The Collegian
Thursday, December 08, 2022

Emmett’s furwell party: Students say goodbye to UR’s therapy dog

<p>Student embraces Emmett at his farewell party on Sept. 6 in the Well-Being Center.</p>

Student embraces Emmett at his farewell party on Sept. 6 in the Well-Being Center.

The University of Richmond community said goodbye to a beloved friend on campus —  Emmett, the therapy dog, in a farewell party held at the Well-Being Center. 

During the celebration on Sept. 6, countless students huddled over to hug Emmett for the last time and sign a card for him. 

“It was an emotional thing having Emmett leave, but we are excited for his journey in the future,” said Kaitlin Stasiunas Jones, health promotion coordinator at the Well-Being Center.

Jones worked with Emmett for almost two years, even before he was on board at UR. 

“Emmett made it easier for me to come to work every morning,” she said. “He was there when I was having a bad day, so his impacts are huge.”

Emmett joined the UR as a therapy dog in March 2021, when his mom, Kathy Harvel, started working as a registered nurse at the Student Health Center. After almost two years, Emmett has to say goodbye as Harvel has a new job. 

It was especially difficult for students who worked with Emmett, like junior Will Emerson, who has been “Emmett-trained” since fall of 2020.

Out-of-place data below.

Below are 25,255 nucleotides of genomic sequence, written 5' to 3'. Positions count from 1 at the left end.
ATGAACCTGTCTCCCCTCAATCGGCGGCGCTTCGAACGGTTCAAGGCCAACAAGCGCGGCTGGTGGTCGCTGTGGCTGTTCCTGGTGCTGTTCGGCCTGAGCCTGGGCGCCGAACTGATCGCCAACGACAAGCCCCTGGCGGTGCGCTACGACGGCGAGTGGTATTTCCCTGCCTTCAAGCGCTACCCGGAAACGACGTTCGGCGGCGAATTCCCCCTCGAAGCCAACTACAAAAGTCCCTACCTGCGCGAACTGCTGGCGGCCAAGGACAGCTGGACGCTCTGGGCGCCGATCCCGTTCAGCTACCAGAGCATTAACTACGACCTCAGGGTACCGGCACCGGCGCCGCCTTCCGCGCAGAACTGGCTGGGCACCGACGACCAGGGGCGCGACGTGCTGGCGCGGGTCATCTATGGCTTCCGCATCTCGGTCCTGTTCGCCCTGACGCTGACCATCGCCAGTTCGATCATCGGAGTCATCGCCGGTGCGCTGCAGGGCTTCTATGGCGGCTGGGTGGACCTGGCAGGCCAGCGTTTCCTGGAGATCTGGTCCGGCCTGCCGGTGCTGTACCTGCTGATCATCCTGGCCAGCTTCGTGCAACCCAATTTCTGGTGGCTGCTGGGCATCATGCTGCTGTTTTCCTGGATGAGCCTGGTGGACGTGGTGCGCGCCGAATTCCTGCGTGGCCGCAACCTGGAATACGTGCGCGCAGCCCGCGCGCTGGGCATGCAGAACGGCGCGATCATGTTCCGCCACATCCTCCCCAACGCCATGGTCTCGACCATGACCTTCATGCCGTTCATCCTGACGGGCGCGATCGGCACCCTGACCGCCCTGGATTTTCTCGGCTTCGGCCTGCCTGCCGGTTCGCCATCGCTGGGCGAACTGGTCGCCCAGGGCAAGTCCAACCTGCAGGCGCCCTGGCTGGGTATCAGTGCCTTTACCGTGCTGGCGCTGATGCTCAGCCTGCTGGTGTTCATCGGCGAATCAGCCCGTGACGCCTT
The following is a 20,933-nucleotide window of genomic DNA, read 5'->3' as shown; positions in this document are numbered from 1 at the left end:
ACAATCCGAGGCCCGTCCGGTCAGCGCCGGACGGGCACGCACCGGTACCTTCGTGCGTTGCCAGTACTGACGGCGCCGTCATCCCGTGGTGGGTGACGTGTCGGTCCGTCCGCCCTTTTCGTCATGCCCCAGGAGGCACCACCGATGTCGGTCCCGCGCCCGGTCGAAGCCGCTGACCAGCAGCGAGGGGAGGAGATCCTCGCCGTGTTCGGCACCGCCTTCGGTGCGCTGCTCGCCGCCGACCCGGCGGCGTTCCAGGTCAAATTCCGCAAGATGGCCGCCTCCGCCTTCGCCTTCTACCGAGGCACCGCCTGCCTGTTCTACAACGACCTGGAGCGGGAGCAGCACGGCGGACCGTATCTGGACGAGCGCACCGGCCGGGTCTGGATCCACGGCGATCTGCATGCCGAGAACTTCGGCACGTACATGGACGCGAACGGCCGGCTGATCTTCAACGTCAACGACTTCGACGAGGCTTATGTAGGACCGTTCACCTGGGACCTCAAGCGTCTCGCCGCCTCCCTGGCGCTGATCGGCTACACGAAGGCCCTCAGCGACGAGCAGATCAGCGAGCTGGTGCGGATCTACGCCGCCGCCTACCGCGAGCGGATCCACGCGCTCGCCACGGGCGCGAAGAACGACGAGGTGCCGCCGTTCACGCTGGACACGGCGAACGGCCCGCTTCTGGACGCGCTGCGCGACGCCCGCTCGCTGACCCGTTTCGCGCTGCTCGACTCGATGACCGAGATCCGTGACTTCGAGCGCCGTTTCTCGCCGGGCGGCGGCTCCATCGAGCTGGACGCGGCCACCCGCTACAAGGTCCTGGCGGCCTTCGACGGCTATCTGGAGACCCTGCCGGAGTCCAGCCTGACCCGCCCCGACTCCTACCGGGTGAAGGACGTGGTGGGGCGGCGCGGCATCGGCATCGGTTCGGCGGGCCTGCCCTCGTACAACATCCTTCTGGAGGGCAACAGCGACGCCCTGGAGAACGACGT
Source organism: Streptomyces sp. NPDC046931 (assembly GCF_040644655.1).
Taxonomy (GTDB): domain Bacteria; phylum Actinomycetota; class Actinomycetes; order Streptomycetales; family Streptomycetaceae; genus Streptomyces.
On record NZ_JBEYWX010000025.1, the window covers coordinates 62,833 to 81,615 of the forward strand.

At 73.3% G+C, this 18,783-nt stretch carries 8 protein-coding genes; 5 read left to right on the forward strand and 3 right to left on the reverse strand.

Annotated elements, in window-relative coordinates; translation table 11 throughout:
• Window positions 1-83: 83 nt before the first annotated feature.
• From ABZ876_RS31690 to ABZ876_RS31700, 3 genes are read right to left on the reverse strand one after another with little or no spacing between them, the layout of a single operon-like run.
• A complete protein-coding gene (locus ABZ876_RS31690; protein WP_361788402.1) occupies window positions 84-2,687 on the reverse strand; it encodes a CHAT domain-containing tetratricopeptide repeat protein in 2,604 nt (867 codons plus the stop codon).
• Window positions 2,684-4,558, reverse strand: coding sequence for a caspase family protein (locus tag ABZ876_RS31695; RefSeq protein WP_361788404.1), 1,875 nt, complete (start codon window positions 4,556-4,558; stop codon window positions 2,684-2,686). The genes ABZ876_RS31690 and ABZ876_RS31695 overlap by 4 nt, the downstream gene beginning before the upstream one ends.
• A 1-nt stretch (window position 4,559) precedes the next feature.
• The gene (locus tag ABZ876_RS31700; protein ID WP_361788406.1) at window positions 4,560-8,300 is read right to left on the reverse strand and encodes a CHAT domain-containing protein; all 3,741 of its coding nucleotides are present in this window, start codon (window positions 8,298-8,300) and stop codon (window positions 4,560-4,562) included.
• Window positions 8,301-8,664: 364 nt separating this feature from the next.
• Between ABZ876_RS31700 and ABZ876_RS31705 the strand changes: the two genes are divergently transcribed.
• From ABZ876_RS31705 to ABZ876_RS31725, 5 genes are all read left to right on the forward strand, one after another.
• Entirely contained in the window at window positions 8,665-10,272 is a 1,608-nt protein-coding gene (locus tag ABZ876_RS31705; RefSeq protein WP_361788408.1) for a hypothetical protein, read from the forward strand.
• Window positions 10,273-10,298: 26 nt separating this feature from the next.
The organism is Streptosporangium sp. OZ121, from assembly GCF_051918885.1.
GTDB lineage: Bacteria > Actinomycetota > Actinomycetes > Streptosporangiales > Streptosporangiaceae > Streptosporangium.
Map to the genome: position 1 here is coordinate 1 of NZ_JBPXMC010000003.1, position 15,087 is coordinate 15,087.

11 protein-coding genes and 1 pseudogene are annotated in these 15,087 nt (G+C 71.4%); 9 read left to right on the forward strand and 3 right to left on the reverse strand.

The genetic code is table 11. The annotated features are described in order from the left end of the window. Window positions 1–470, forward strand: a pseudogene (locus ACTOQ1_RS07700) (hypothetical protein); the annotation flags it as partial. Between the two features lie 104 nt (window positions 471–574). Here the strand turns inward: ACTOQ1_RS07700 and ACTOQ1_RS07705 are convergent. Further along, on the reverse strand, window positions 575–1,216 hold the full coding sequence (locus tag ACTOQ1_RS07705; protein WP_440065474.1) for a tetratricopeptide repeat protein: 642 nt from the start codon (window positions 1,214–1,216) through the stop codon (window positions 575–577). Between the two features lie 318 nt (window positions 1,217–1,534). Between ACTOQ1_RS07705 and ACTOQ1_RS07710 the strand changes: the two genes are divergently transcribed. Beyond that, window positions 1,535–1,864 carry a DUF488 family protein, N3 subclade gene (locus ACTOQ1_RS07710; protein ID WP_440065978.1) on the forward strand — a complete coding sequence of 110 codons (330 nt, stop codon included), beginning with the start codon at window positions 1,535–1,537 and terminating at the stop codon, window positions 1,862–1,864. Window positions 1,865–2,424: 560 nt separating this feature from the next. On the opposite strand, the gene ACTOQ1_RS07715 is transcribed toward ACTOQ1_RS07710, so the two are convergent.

Students sign Emmett's goodbye poster at the therapy dog's farewell party on Sept. 6. 

“Whether you just needed the joy a dog like Emmett can bring, or you wanted a reminder of your dog from home, Emmett was there for all of us,” Emerson said. 

Jones said the Well-Being Center staff was in the first stage of conducting a search for a new therapy dog. 

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“We have multiple people who reached out, and we are actively looking for a new dog,” Jones said.

First-years like Muskan Agarwal expressed their sadness about how they were not able to build a deep connection with Emmett like upperclassmen. 

“I feel a little sad because I see that upperclassmen have a special bond with Emmett, and I kind of was hoping I could do the same, but I am looking forward to the new therapy dog,” Agarwal said.

This is not the end of Emmett’s journey as a therapy dog. Emmett and his family are still living in Richmond, and he is going to continue his therapy work at local nursing homes. 

“I have no doubt Emmett will be hard to replace, and he will surely be missed, but I’m also confident that the Health and Well Being Center will try their best to provide a new dog who will fill the role he leaves behind,” Emerson said.

Contact news writer Ahona Anjum at

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